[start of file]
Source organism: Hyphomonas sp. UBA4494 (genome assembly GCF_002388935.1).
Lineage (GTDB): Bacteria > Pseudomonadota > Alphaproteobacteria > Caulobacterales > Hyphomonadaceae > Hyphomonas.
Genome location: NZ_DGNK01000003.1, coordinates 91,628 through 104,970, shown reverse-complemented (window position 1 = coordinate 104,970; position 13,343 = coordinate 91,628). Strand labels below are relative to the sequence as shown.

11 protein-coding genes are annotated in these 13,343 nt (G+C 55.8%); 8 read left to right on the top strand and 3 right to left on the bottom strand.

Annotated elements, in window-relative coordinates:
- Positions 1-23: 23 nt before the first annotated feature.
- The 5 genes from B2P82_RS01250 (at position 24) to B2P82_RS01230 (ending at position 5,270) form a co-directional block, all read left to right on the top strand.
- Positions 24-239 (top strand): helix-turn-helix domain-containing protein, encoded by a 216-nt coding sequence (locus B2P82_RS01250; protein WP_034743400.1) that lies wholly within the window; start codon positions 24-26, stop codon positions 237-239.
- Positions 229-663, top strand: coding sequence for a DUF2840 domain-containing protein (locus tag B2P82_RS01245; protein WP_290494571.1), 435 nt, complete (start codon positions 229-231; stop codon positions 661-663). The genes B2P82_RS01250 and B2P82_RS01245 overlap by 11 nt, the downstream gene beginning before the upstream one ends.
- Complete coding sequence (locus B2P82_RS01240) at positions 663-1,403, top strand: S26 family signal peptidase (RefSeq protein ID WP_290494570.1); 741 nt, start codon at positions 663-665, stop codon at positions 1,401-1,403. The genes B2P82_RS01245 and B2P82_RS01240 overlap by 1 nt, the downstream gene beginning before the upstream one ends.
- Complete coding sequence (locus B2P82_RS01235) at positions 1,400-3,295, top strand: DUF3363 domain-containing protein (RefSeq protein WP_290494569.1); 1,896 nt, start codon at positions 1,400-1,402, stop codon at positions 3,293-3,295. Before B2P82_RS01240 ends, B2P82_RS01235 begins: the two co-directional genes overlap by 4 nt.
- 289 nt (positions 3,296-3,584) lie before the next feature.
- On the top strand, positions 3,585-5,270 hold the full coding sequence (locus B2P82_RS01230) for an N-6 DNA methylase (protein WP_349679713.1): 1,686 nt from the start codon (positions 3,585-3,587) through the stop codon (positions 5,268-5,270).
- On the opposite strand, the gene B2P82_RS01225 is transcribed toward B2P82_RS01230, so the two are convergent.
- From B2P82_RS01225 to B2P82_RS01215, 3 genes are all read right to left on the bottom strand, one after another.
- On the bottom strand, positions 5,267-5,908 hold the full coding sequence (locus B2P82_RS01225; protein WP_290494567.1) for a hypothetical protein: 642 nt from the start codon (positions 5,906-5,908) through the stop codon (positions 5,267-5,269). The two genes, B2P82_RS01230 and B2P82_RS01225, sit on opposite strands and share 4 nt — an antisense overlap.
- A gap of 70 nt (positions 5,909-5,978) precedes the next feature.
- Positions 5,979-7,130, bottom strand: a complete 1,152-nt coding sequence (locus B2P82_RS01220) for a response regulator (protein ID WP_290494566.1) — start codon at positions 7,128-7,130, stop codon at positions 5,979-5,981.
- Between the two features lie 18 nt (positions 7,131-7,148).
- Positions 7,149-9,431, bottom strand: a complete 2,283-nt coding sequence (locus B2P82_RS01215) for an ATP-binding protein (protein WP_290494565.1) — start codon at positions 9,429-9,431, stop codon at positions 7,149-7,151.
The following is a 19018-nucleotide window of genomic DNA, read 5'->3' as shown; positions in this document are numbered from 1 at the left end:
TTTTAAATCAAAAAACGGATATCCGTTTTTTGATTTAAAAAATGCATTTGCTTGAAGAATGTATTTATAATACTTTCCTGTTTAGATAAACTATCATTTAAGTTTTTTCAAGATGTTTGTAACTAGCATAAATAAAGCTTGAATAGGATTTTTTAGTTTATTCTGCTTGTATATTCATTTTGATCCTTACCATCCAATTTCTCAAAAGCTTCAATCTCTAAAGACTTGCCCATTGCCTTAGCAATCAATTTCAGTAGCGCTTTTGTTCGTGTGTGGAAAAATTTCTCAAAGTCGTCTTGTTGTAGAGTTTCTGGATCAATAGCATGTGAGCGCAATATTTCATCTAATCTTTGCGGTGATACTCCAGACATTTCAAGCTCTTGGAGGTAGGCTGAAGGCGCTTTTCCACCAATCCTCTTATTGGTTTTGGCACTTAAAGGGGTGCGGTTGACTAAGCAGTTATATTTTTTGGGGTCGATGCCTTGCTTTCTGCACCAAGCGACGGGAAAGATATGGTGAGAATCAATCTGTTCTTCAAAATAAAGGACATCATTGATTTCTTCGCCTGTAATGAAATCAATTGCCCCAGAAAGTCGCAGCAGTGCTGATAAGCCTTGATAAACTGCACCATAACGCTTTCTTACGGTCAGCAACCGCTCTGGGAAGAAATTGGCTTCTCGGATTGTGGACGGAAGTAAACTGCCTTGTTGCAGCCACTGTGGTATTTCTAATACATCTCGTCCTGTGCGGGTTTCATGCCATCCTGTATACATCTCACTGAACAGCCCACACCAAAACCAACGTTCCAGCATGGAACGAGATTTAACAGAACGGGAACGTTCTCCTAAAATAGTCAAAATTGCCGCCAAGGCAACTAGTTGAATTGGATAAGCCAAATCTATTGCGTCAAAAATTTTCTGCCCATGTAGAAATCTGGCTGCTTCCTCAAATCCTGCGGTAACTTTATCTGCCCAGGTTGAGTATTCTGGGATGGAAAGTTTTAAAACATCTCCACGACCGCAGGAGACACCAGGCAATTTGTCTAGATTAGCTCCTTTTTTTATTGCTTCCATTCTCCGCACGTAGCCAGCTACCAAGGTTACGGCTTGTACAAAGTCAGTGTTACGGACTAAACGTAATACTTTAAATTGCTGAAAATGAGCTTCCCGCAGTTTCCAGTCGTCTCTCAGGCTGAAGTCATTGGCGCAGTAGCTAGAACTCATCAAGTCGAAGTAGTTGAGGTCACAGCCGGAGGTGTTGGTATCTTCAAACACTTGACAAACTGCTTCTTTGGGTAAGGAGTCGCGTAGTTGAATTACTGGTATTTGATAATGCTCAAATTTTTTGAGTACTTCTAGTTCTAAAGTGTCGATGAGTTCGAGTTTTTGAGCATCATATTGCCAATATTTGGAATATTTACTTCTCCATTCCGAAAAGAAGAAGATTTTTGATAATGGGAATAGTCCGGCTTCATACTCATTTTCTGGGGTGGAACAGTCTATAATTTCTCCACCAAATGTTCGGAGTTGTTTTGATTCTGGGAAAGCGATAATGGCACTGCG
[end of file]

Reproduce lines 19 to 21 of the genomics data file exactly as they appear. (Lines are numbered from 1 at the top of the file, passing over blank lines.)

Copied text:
- Between the two features lie 18 nt (positions 7,131-7,148).
- Positions 7,149-9,431, bottom strand: a complete 2,283-nt coding sequence (locus B2P82_RS01215) for an ATP-binding protein (protein WP_290494565.1) — start codon at positions 9,429-9,431, stop codon at positions 7,149-7,151.
The following is a 19018-nucleotide window of genomic DNA, read 5'->3' as shown; positions in this document are numbered from 1 at the left end: